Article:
What about me? My own reasons for not wearing techeles are not too different from those of the charedi community. Aside from my work with Biblical and Talmudic zoology, my public role is of saving rationalist Judaism from extinction. While for many people, rationalist Judaism is a spiritual life-saver, it is certainly destabilizing for many others. And while there is a crucial difference between theology and practice, it is often very difficult to get that point across. When I stress that the Sages based some of their rulings on a mistaken belief in spontaneous generation, there are inevitably going to be some people who see that as calling for a change in halachic practice, no matter how strongly I stress my allegiance to the approach of Rav Herzog and Rav Glasner. Furthermore, some of my work spills over into the realm of practice, such as my essay regarding kezayis. And so I think that I personally have to be extremely cautious regarding changes in practice. (See too my post on Seder Historical Realities Versus Seder Traditions.)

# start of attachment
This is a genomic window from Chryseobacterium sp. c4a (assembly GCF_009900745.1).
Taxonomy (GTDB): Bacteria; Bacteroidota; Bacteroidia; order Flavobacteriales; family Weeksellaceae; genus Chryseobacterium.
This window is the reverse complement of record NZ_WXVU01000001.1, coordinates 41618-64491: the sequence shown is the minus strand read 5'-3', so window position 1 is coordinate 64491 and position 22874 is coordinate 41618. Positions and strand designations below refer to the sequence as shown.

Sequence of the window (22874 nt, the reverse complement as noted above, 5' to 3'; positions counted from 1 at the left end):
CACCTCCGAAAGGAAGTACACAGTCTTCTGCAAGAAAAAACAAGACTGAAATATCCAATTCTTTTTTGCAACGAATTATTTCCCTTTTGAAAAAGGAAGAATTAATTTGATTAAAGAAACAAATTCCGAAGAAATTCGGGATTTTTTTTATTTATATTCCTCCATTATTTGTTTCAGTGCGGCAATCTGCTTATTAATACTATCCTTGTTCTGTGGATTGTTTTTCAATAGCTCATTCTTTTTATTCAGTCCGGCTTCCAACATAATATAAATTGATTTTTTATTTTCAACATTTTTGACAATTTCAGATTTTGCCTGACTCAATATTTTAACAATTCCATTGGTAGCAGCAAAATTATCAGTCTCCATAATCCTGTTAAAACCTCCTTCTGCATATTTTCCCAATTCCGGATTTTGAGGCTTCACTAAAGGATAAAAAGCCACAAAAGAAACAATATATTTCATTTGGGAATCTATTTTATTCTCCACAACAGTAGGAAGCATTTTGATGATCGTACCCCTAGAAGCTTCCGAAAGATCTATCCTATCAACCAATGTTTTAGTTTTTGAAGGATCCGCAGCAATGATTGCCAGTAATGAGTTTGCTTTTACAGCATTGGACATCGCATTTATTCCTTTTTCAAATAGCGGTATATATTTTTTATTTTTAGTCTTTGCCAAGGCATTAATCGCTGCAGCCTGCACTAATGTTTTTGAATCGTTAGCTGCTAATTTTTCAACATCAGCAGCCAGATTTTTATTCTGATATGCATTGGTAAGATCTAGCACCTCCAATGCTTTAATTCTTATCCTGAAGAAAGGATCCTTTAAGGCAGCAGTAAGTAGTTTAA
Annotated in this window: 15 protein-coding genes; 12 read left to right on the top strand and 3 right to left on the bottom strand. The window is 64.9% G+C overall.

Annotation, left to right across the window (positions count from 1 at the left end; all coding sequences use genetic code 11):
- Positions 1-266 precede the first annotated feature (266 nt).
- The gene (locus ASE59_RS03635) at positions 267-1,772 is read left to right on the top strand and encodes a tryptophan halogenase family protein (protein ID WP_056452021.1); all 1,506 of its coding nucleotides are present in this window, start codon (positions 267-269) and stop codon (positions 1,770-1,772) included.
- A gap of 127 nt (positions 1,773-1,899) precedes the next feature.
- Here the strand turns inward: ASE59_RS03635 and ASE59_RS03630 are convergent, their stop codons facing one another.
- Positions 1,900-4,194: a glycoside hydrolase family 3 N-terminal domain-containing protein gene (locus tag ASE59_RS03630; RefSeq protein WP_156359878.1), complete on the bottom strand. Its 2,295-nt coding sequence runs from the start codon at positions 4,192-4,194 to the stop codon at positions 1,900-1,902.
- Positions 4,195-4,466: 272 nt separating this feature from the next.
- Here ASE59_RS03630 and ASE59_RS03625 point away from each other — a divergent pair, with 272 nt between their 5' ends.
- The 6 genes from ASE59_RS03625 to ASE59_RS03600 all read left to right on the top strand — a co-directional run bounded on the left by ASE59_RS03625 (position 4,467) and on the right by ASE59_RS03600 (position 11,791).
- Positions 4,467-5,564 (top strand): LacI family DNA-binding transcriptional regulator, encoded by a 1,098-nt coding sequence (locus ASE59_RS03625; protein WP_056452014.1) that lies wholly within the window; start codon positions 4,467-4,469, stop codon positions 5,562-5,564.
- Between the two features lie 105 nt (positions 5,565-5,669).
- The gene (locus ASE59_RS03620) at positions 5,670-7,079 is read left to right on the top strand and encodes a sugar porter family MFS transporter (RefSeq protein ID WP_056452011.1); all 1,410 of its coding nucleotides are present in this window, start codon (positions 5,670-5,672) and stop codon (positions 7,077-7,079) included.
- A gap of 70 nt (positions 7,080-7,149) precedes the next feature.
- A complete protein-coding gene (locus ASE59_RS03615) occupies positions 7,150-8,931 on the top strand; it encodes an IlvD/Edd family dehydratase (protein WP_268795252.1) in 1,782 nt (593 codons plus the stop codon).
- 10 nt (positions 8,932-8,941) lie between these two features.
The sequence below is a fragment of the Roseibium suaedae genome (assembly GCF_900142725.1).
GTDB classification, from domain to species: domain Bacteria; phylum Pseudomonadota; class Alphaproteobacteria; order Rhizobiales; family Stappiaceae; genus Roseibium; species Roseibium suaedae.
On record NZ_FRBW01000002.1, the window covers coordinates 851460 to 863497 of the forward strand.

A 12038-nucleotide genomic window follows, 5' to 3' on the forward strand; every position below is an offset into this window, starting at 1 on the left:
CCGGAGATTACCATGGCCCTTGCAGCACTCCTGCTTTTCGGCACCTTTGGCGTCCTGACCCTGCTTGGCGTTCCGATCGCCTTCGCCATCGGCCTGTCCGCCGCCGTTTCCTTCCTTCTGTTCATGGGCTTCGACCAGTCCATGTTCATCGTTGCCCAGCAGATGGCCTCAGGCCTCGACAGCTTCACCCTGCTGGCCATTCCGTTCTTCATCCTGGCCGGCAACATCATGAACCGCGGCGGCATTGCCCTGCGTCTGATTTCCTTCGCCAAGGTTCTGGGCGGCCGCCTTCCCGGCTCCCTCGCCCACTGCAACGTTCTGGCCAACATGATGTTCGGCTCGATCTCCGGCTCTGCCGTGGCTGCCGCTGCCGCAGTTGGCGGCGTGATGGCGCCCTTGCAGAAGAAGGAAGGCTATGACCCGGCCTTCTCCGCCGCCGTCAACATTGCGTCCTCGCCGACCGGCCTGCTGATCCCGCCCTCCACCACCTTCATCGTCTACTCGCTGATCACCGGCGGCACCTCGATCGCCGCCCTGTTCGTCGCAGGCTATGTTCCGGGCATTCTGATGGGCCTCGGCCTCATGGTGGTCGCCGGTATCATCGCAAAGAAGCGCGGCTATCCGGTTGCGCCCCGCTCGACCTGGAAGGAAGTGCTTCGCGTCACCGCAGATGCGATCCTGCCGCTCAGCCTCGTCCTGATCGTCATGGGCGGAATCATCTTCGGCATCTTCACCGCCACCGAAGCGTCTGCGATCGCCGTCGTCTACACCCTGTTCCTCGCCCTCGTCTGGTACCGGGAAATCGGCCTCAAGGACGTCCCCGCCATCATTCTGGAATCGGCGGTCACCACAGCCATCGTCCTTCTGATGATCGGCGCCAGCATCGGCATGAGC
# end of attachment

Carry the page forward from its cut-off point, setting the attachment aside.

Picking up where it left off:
To put it in other words: I already rock the boat quite a lot. It is quite likely that at some point wearing techeles will become mainstream, and then I'll be glad to join the crowd. But in the meanwhile, I think that it is wise for me to be as conservative as possible in the area of practice. I must also add that I have not yet been able to research this topic as thoroughly as I would like to, and so it is possible that I may change my mind!